Other suitable compounds containing epoxide groups are nitrogen-containing diepoxides, such as are described in U.S. Pat. No. 3,365,471, epoxide resins obtained from 1,1-methylene-bis-(5-substituted hydantoin) in accordance with U.S. Pat. No. 3,391,097, diepoxides obtained from bisimides in accordance with U.S. Pat. No. 3,450,711, epoxylated aminomethyldiphenyl oxides according to U.S. Pat. No. 3,312,664, heterocyclic N,N'-diglycidyl compounds according to U.S. Pat. No. 3,503,979, aminoepoxy phosphates according to British Patent Specification No. 1,172,916 or 1,3,5-triglycidyl isocyanurates.

Components (a2) which are particularly preferred are the products formed from the reaction of diglycidyl ethers of bisphenol A or of polyhydric aliphatic alcohols, such as pentaerythritol, trimethylolpropane and glycerol, with bisphenol A and, if appropriate, phenol, which contain phenol groups and are virtually free from epoxide groups. Such products generally have molecular weights from 650 to 1,300 and epoxide values from 0.004 to 0.01 and can be prepared, for example, at temperatures between 160° and 180° C., or at correspondingly lower temperatures in the presence of catalysts for the reaction.

The condensed phenols (a2) contain aliphatically linked hydroxyl groups. Some of these are formed from the epoxide groups of the epoxide resins (E) in the reaction of the latter with the bisphenols (B) or with the phenols (P). However, hydroxyl groups can also already be present in the epoxide resins themselves, if the latter have been prepared by reacting alcohols of a functionality higher than dihydric (for example pentaerythritol, trimethylolpropane or glycerol) with 2 moles of epichlorohydrin.

In the case which is in itself preferred, in which mixtures of the components (a1) and (a2) are employed, the ratio by weight of the two components is between 1:0.1 and 1:5.

Examples of suitable secondary amines (a3) which contain at least one hydroxyalkyl group, are alkylethanolamines or alkylisopropanolamines having 1 to 6 carbon atoms in the alkyl group. Dialkanolamines of alcohols having 2 to 6 carbon atoms, in particular diethanolamine, and also mixtures of these dialkanolamines with alkylalkanolamines are preferred, however.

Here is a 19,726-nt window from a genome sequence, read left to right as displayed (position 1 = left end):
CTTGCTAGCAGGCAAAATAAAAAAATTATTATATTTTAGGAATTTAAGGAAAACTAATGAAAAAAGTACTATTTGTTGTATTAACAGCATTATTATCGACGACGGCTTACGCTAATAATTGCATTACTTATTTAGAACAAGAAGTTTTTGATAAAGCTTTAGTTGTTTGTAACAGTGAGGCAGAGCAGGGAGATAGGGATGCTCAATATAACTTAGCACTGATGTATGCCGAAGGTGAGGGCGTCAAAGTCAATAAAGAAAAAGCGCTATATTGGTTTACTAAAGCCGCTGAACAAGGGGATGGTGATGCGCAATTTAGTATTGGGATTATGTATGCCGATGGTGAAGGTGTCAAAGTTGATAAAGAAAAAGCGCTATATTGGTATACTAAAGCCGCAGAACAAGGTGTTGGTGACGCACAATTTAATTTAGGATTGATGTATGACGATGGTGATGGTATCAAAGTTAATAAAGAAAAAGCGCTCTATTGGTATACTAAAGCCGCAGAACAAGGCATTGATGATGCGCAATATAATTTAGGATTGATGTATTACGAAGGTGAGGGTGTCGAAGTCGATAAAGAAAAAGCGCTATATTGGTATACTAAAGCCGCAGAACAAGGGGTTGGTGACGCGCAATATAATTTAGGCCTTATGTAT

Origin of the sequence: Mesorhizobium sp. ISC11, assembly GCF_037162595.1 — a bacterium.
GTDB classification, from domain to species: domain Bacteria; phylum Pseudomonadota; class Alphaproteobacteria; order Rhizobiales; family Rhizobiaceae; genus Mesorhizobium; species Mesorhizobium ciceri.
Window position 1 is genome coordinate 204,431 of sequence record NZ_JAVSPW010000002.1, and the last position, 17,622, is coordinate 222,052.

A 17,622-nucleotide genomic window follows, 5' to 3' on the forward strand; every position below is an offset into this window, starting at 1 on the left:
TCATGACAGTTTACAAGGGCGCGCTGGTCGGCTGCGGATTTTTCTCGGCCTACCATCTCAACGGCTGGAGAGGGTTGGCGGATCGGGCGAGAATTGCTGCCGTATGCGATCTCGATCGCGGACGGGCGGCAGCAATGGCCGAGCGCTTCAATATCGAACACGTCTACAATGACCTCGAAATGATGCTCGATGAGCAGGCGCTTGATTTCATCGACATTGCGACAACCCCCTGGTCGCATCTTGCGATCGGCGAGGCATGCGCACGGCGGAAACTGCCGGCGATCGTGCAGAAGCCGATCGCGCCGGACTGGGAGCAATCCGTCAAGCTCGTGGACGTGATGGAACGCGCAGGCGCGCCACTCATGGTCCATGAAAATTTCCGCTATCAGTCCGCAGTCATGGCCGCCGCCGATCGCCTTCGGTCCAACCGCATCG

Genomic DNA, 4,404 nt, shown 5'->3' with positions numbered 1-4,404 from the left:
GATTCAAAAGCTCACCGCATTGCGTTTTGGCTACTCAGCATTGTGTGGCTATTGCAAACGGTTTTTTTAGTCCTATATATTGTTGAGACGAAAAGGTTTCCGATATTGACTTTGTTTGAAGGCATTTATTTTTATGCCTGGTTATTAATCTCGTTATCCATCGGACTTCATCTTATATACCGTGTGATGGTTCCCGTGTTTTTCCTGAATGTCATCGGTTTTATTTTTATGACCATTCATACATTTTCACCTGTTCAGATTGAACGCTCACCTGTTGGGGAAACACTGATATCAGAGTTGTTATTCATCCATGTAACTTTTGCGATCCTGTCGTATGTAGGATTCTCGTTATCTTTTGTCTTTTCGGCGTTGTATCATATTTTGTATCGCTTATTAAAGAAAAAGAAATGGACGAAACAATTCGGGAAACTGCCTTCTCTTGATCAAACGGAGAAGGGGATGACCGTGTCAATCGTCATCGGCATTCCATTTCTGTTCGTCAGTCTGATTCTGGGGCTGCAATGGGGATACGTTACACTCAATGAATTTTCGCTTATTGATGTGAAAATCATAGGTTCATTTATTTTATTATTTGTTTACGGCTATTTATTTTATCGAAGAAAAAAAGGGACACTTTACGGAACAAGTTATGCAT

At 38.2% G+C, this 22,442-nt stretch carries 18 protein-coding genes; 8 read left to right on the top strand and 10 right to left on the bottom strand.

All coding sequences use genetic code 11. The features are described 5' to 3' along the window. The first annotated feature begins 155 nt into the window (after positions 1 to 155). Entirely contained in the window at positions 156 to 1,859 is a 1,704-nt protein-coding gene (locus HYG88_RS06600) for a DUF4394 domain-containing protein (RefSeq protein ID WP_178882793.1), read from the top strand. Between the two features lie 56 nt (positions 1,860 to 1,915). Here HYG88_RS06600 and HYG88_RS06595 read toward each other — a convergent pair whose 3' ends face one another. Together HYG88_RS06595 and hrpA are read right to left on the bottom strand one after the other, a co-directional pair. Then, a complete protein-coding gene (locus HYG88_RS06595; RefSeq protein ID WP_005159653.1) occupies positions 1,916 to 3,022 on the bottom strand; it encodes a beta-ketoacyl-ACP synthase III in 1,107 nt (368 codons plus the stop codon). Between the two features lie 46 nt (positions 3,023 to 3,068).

The seconary amines (a3) which are incorporated in the Mannich bases (a) as dialkanolaminomethyl groups and alkylalkanolaminomethyl groups, are of considerable importance for the degree of dispersibility of the binders in the desired pH range of 6.0 to 10.2 and for the crosslinking of the system.

Suitable secondary dialkylamines or dialkoxyalkylamines (a4) which are employed conjointly with the amines (a3) containing hydroxyalkyl groups for the preparation of the Mannich bases, are those of the general formula ##STR4## in which R1 and R2 are identical or different and represent a straight-chain or branched aliphatic radical which has 2 to 10 carbon atoms and can contain alkoxy groups. Examples of suitable secondary amines of this type are di-n-butylamine, di-n-propylamine, diisopropylamine, di-n-pentylamine, di-n-hexylamine, di-n-octylamine, di-2-ethylhexylamine and di-2-alkoxyethylamines, such as, for example, di-2-methoxyethylamine, di-2-ethoxyethylamine or di-2-butoxyethylamine, and also secondary amines in which R1 and R2 are linked to form a ring, such as, for example, morpholine or piperidine.

Di-n-butylamine, di-2-ethylhexylamine and di-n-hexylamine are preferentially suitable. The mode of action of these secondary amines (a4) consists chiefly in influencing the stability properties of the binders, in addition they contribute to the levelling and to the "internal plasticization" of the lacquer films produced from the binders. They also make a certain contribution to the crosslinking.